Parkinson’s Disease: 10 Clinical Fast Facts
Medically reviewed by Leigh Ann Anderson, PharmD. Last updated on March 3, 2022.
It’s Not Always All-in-the-Family
Do you have a relative with Parkinson's disease (PD) and are you worried about your chances of getting it?
PD is a disease of the central nervous system where brain cells die, and not enough dopamine (a neurotransmitter) is made. PD causes problems getting around, and symptoms may include:
- shuffled walking
- rigidity and muscle stiffness
- slowed body movements
- unstable posture.
While the cause of PD is not fully known, it seems plausible it might run in families. However, only about 15 percent (15 out of 100) of those with PD also have a first-degree relative, such as parent, brother, or sister, with PD.
Diagnosis of Parkinson's Disease Isn't Always Clear Cut
Many researchers believe that Parkinson's disease (PD) is due to a combination of factors including genetics and environmental toxins.
Patients who develop young-onset Parkinson’s disease by age 40 may have a genetic component and close relatives may have an increased risk of developing Parkinson’s. However, PD usually starts in most people after age 60, and the chances of having an inherited gene is much lower if an older family member develops PD.
There is no specific lab test to diagnose PD. Instead, doctors look for symptoms during an exam. Also, if a patient's symptoms improve after taking a Parkinson's medication such as levodopa, the diagnosis is more likely to be correct.
Research is Making Strides for Parkinson's Disease
There is no cure for Parkinson’s disease yet, although research is active and making daily strides.
Much of the boost to disease awareness can be attributed to celebrities who suffer from the disease themselves, yet selflessly promote active research. From actor Michael J. Fox, to the late world renowned boxer Muhammad Ali to former NBA player Brian Grant, celebrities have given Parkinson's disease a recognizable face.
In 2000, the Michael J. Fox Foundation (MJFF) was launched, the largest nonprofit organization funding Parkinson’s disease research and drug development in the world.
- But much work remains to be done: over 10 million Parkinson’s patients exist worldwide; with over 1 million in the U.S.
- Roughly 60,000 Americans are diagnosed with PD each year.
- Men are 1.5 times more likely to have Parkinson's disease than women.
- Nearly 1.2 million people will be living with Parkinson's disease (PD) in the U.S. by 2030, according to the Parkinson's Foundation.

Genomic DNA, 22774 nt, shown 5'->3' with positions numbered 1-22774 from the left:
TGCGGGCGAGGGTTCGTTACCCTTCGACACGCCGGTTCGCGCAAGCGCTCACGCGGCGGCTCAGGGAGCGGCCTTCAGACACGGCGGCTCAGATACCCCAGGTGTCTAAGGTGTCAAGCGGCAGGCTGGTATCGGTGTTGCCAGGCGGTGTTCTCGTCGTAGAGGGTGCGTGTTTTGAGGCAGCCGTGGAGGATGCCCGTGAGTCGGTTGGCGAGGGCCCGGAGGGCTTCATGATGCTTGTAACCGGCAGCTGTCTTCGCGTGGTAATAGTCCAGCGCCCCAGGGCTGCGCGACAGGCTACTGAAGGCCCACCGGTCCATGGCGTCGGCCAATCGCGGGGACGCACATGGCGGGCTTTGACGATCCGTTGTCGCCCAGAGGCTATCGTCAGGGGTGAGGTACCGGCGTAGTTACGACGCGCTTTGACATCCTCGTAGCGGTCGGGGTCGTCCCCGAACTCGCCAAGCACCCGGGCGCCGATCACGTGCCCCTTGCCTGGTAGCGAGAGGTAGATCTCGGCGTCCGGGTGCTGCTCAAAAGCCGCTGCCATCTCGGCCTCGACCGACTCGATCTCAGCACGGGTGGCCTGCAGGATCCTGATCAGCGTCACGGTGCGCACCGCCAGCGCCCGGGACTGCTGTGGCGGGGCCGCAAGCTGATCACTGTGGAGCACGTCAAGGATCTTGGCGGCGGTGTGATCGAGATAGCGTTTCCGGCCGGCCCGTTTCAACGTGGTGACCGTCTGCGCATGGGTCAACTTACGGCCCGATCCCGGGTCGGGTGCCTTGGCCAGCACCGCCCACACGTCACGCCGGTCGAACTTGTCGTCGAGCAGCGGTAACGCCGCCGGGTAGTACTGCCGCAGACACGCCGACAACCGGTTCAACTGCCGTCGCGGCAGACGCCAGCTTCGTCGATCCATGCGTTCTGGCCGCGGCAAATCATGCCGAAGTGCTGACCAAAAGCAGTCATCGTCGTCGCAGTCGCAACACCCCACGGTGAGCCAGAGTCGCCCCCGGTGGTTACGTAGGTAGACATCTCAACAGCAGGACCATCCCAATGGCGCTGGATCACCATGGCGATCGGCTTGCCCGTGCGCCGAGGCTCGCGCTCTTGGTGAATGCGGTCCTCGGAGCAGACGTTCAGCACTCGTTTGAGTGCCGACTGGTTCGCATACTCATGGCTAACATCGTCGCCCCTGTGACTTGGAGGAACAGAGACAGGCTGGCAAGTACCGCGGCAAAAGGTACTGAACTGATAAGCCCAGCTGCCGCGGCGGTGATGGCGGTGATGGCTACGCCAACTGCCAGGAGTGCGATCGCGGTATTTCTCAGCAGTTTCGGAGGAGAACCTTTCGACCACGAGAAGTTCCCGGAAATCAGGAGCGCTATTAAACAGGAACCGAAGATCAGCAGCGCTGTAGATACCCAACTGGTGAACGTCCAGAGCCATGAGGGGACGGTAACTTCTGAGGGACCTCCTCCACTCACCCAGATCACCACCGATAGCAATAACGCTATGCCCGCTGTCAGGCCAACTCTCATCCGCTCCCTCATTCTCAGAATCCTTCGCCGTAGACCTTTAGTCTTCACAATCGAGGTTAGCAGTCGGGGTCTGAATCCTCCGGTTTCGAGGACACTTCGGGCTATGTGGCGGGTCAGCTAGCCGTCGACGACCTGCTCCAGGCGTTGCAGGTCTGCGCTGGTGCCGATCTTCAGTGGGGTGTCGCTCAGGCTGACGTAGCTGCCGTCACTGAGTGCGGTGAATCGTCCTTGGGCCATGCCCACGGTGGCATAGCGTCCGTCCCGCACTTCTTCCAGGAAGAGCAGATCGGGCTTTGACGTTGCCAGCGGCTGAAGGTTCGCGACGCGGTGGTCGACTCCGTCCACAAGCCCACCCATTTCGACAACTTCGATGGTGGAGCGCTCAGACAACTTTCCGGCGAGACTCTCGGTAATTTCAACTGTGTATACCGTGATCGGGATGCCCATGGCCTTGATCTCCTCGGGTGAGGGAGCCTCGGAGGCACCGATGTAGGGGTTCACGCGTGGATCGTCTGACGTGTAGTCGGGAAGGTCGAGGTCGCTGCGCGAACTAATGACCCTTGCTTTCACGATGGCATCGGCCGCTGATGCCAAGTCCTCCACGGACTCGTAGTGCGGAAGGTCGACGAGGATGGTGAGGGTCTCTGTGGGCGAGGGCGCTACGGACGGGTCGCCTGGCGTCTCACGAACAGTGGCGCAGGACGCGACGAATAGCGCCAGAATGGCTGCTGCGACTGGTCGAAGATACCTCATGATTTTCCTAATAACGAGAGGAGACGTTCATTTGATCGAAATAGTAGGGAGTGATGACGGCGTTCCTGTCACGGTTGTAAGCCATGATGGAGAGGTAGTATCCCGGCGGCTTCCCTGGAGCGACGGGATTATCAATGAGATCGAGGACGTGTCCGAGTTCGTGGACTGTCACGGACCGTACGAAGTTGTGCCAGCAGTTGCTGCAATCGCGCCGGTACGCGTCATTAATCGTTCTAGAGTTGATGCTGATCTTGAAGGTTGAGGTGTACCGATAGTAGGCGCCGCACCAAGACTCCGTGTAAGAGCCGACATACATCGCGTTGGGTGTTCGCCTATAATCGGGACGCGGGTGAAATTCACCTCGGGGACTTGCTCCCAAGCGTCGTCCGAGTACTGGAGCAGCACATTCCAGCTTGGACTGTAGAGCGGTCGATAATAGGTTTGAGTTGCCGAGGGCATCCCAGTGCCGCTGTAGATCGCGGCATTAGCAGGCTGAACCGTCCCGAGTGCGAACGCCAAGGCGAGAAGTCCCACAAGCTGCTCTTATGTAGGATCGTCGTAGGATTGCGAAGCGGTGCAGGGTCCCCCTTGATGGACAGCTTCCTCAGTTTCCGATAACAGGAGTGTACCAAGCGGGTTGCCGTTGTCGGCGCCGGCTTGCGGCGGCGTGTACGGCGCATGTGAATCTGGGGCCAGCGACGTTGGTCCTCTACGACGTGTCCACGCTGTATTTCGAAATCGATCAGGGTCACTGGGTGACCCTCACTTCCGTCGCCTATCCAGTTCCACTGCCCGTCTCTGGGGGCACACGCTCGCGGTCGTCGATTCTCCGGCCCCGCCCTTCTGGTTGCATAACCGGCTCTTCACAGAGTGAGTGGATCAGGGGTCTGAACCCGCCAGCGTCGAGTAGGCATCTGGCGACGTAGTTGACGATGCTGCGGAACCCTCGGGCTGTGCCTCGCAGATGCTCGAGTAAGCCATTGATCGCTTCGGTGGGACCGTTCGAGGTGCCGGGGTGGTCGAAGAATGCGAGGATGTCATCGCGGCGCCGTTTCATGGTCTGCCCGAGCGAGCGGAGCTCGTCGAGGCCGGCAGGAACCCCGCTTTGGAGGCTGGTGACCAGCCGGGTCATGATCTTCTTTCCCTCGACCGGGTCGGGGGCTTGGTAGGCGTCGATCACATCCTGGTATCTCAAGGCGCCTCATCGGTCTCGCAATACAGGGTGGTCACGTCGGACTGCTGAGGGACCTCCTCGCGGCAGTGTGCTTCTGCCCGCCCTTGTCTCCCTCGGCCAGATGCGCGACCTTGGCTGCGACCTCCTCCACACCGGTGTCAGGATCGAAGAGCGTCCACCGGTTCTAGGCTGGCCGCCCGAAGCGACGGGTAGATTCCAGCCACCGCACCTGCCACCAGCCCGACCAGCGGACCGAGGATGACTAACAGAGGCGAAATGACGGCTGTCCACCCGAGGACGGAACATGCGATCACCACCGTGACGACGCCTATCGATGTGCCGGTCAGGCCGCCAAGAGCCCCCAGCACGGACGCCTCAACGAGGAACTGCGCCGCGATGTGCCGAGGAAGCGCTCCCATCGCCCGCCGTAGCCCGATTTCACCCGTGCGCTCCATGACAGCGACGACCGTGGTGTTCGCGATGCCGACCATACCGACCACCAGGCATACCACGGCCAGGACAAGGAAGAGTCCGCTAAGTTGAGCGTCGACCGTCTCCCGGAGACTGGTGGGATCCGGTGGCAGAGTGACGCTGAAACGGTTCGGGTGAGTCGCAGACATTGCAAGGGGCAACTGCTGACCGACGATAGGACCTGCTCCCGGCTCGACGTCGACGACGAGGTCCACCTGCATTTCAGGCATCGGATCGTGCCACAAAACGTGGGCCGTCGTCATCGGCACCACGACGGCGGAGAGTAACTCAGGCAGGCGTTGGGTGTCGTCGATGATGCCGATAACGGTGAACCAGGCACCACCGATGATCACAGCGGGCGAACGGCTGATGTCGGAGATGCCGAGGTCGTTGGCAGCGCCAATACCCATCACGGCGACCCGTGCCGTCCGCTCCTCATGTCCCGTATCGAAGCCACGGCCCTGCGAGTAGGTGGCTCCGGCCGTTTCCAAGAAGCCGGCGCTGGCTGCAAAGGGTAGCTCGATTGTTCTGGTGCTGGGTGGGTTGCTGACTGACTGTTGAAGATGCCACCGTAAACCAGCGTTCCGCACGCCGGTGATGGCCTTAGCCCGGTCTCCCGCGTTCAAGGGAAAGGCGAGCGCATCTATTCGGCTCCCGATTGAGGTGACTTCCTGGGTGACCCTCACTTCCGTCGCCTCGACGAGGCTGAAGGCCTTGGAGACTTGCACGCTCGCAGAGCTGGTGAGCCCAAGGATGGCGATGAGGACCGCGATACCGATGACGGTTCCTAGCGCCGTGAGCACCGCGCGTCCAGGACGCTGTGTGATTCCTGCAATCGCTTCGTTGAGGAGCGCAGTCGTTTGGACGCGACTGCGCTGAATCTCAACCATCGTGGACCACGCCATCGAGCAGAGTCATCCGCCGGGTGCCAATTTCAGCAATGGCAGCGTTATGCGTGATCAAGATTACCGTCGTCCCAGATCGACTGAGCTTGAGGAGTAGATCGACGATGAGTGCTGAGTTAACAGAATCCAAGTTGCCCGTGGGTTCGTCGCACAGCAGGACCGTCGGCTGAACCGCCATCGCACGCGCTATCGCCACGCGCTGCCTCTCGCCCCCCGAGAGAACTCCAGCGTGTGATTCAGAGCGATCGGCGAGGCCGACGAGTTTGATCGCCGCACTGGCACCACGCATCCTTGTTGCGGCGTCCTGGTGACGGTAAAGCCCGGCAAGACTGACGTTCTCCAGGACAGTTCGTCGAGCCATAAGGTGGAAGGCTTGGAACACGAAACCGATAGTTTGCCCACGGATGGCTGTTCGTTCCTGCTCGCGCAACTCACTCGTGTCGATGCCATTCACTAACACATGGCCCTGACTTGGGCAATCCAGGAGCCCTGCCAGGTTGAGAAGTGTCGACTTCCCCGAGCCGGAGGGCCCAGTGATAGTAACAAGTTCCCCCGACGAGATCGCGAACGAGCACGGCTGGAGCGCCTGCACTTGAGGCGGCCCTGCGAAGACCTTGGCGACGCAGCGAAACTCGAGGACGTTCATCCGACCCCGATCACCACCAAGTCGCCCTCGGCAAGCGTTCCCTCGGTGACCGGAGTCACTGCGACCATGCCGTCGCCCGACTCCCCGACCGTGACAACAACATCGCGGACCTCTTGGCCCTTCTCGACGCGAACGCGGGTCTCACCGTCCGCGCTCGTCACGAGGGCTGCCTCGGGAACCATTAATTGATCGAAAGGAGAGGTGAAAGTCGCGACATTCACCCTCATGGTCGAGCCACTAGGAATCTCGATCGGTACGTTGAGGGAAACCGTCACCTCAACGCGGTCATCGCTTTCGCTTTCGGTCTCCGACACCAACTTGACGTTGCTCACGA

What’s Involved With OFF Episodes and Freezing in PD?
OFF Episodes occur when the levodopa treatment wears off before it's time for your next dose.
- When that happens, your PD symptoms can re-emerge and be at their worse. Tremor, slowness, stiffness, difficulty moving or walking can occur.
- This can interrupt your daily activities and make moving or gettign around difficult. OFF epidoses can last from a few minutes to a few hours.
- OFF episodes are common and occur frequently in people being treated for PD. It can even happen several times per day.
Freezing, or the temporary, involuntary inability to move, is a problematic safety issue for patients with Parkinson's disease (PD). The person may not be able to cross a door threshold, get into an elevator, or even get out of a chair. The risk of falling is increased, and poses a great danger. In fact, about 38% of people living with PD fall each year.
- Freezing can occur when a patient is close to the end of their dopaminergic medication dose, which is called an OFF episode. But freezing is different from an off-epidose. Dose adjustments can help to alleviate these freezing episodes. In addition, tricks such as shifting weight or imagining a line to cross can help.
- When a freeze occurs, take a break, a deep breath, and then go forward; don't feel rushed by others.
- Working with a physical therapist can help you to learn techniques that can work for you.
Latest Drugs for Parkinson's Disease
Although a Parkinson's disease cure does not yet exist, research is expanding treatment options. Some of the more exciting approvals include:
- Duopa, approved in 2015, is a levodopa/carbidopa enteral suspension given via the small intestine using a surgically placed pump. Duopa may help to lessen the OFF times in PD due to more stable plasma concentrations.